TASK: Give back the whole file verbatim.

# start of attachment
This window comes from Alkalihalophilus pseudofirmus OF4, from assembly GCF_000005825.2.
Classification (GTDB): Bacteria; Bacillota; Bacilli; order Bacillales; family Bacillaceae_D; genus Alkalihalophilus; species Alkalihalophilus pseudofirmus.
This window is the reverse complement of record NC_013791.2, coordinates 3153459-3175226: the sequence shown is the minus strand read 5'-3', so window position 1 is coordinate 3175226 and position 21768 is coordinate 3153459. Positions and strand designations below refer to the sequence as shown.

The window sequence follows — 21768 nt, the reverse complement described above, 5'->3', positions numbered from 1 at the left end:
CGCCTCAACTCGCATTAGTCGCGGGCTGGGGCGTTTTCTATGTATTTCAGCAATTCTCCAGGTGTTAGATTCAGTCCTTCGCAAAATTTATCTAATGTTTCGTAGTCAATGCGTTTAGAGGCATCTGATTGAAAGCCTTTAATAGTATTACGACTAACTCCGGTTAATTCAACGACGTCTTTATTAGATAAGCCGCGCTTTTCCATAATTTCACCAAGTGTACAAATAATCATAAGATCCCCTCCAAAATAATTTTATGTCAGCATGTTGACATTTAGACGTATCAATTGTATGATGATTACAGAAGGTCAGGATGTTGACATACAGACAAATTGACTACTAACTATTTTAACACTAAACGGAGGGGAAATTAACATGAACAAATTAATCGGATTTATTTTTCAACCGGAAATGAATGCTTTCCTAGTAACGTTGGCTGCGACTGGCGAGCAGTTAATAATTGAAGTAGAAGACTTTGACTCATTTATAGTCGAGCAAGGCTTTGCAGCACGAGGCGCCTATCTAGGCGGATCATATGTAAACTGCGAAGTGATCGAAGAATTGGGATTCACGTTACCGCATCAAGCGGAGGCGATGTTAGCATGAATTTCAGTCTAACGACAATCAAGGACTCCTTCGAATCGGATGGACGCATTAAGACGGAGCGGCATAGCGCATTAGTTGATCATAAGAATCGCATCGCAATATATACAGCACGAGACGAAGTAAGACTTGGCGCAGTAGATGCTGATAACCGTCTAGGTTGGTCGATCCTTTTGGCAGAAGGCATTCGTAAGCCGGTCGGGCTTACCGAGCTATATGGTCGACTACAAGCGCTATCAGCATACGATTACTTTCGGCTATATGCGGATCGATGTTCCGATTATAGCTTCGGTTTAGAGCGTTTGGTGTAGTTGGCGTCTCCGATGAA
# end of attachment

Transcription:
This window comes from Alkalihalophilus pseudofirmus OF4, from assembly GCF_000005825.2.
Classification (GTDB): Bacteria; Bacillota; Bacilli; order Bacillales; family Bacillaceae_D; genus Alkalihalophilus; species Alkalihalophilus pseudofirmus.
This window is the reverse complement of record NC_013791.2, coordinates 3153459-3175226: the sequence shown is the minus strand read 5'-3', so window position 1 is coordinate 3175226 and position 21768 is coordinate 3153459. Positions and strand designations below refer to the sequence as shown.

The window sequence follows — 21768 nt, the reverse complement described above, 5'->3', positions numbered from 1 at the left end:
CGCCTCAACTCGCATTAGTCGCGGGCTGGGGCGTTTTCTATGTATTTCAGCAATTCTCCAGGTGTTAGATTCAGTCCTTCGCAAAATTTATCTAATGTTTCGTAGTCAATGCGTTTAGAGGCATCTGATTGAAAGCCTTTAATAGTATTACGACTAACTCCGGTTAATTCAACGACGTCTTTATTAGATAAGCCGCGCTTTTCCATAATTTCACCAAGTGTACAAATAATCATAAGATCCCCTCCAAAATAATTTTATGTCAGCATGTTGACATTTAGACGTATCAATTGTATGATGATTACAGAAGGTCAGGATGTTGACATACAGACAAATTGACTACTAACTATTTTAACACTAAACGGAGGGGAAATTAACATGAACAAATTAATCGGATTTATTTTTCAACCGGAAATGAATGCTTTCCTAGTAACGTTGGCTGCGACTGGCGAGCAGTTAATAATTGAAGTAGAAGACTTTGACTCATTTATAGTCGAGCAAGGCTTTGCAGCACGAGGCGCCTATCTAGGCGGATCATATGTAAACTGCGAAGTGATCGAAGAATTGGGATTCACGTTACCGCATCAAGCGGAGGCGATGTTAGCATGAATTTCAGTCTAACGACAATCAAGGACTCCTTCGAATCGGATGGACGCATTAAGACGGAGCGGCATAGCGCATTAGTTGATCATAAGAATCGCATCGCAATATATACAGCACGAGACGAAGTAAGACTTGGCGCAGTAGATGCTGATAACCGTCTAGGTTGGTCGATCCTTTTGGCAGAAGGCATTCGTAAGCCGGTCGGGCTTACCGAGCTATATGGTCGACTACAAGCGCTATCAGCATACGATTACTTTCGGCTATATGCGGATCGATGTTCCGATTATAGCTTCGGTTTAGAGCGTTTGGTGTAGTTGGCGTCTCCGATGAA